The landscape of genomic copy number alterations in colorectal cancer and their consequences on gene expression levels and disease outcome

Thomas Ried, Gerrit A. Meijer, David J. Harrison, Godfrey Grech, Sebastià Franch-Expósito, Romina Briffa, Beatriz Carvalho, Jordi Camps

Research output: Contribution to journalArticlepeer-review

9 Citations (Scopus)
3 Downloads (Pure)

Abstract

Aneuploidy, the unbalanced state of the chromosome content, represents a hallmark of most solid tumors, including colorectal cancer. Such aneuploidies result in tumor specific genomic imbalances, which emerge in premalignant precursor lesions. Moreover, increasing levels of chromosomal instability have been observed in adenocarcinomas and are maintained in distant metastases. A number of studies have systematically integrated copy number alterations with gene expression changes in primary carcinomas, cell lines, and experimental models of aneuploidy. In fact, chromosomal aneuploidies target a number of genes conferring a selective advantage for the metabolism of the cancer cell. Copy number alterations not only have a positive correlation with expression changes of the majority of genes on the altered genomic segment, but also have effects on the transcriptional levels of genes genome-wide. Finally, copy number alterations have been associated with disease outcome; nevertheless, the translational applicability in clinical practice requires further studies. Here, we (i) review the spectrum of genetic alterations that lead to colorectal cancer, (ii) describe the most frequent copy number alterations at different stages of colorectal carcinogenesis, (iii) exemplify their positive correlation with gene expression levels, and (iv) discuss copy number alterations that are potentially involved in disease outcome of individual patients.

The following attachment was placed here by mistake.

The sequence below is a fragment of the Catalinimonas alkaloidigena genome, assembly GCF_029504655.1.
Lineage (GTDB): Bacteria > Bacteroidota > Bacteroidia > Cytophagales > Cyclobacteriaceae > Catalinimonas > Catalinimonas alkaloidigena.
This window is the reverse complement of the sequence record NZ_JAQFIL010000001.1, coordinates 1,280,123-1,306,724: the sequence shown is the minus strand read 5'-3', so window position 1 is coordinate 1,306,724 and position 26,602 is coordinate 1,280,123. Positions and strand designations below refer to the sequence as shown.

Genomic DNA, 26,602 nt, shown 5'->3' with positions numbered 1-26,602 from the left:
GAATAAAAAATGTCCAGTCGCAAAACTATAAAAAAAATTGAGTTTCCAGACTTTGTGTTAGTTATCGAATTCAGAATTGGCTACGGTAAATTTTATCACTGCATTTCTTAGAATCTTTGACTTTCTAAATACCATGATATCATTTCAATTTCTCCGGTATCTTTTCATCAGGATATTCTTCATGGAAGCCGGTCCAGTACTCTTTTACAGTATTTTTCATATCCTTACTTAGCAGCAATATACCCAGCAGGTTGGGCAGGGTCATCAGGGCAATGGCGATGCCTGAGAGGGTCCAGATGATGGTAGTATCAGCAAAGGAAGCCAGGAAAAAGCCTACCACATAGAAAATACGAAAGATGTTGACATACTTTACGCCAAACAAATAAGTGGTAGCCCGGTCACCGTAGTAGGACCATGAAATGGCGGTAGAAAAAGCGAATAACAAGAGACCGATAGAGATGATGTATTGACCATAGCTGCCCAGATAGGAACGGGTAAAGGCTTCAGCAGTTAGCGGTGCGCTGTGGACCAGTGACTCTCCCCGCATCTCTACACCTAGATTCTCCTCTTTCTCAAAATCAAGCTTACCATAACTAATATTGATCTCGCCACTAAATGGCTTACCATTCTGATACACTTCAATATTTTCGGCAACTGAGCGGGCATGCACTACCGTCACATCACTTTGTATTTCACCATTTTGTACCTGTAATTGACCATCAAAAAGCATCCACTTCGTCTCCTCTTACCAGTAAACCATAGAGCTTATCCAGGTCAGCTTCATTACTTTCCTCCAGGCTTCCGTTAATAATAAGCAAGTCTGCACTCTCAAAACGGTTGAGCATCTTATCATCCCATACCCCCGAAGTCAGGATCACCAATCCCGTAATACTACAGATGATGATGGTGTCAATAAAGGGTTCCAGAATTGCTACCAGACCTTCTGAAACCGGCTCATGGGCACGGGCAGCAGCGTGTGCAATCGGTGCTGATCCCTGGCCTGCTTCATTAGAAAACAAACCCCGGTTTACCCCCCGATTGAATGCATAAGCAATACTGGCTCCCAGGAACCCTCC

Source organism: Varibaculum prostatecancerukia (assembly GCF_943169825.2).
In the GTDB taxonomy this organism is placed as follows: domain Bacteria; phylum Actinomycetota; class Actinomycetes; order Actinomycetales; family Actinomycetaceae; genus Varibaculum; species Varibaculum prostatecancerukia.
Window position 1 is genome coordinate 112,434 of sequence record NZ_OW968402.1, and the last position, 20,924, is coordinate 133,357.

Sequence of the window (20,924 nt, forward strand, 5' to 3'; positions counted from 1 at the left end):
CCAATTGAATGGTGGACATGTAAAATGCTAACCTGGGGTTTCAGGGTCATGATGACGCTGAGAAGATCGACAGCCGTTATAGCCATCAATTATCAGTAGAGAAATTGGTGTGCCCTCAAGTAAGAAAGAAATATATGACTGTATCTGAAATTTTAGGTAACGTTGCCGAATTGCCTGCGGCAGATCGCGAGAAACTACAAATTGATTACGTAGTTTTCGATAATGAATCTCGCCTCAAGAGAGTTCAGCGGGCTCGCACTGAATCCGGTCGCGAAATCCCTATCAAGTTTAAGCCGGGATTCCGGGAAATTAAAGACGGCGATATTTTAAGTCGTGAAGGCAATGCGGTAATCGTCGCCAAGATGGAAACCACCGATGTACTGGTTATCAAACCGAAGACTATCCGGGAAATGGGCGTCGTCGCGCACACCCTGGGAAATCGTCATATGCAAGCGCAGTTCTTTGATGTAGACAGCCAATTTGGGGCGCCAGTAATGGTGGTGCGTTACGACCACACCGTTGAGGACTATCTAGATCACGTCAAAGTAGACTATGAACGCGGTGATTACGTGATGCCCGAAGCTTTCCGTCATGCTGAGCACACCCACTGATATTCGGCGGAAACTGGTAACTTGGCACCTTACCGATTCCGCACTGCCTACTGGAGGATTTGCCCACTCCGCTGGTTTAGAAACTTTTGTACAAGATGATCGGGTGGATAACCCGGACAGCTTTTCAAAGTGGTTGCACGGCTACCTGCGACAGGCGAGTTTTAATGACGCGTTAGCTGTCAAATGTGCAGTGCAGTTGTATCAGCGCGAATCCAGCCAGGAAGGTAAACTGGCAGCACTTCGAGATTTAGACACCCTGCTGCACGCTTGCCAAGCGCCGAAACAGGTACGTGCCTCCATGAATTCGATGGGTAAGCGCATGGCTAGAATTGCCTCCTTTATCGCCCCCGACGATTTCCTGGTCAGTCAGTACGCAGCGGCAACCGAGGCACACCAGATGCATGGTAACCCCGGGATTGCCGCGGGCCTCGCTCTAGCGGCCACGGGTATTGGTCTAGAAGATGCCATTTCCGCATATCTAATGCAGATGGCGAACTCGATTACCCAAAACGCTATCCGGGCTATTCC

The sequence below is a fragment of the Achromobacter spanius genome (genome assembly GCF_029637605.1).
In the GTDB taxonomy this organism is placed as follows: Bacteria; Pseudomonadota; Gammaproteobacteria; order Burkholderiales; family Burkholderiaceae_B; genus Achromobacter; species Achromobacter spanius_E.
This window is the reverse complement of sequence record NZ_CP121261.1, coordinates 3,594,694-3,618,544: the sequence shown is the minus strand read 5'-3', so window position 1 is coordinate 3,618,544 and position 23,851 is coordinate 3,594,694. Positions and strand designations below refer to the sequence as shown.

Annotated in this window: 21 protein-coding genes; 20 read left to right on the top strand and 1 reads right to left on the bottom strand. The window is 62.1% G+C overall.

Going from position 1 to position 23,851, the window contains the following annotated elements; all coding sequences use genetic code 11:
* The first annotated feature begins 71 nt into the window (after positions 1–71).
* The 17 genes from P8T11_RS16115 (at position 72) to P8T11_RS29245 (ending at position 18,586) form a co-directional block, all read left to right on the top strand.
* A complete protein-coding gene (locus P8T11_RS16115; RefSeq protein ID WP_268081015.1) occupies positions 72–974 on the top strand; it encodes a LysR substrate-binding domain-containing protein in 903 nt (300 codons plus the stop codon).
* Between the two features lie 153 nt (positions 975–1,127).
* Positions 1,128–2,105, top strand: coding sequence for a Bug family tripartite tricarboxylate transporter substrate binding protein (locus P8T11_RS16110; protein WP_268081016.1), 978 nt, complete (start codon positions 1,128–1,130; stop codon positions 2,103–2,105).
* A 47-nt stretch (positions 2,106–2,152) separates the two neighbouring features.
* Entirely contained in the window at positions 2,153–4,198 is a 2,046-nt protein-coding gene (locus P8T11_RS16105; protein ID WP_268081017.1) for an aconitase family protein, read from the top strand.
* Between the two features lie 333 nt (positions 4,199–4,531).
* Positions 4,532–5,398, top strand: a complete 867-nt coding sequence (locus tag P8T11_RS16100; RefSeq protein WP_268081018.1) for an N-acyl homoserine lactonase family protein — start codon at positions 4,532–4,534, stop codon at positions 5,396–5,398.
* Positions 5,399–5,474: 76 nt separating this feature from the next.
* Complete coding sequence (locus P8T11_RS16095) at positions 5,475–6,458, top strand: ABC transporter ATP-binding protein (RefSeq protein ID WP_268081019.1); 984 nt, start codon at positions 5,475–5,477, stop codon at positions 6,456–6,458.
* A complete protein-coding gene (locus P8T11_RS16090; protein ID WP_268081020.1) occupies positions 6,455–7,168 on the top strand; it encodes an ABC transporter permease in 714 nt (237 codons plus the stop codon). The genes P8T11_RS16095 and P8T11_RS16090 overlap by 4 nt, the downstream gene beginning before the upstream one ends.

Original languageEnglish
Pages (from-to)48-61
Number of pages14
JournalMolecular Aspects of Medicine
Volume69
Early online date6 Aug 2019
DOIs
Publication statusPublished - Oct 2019

Keywords

  • Colorectal cancer
  • Colorectal adenomas
  • Copy number alterations
  • Aneuploidy
  • Gene expression
  • Biomarkers

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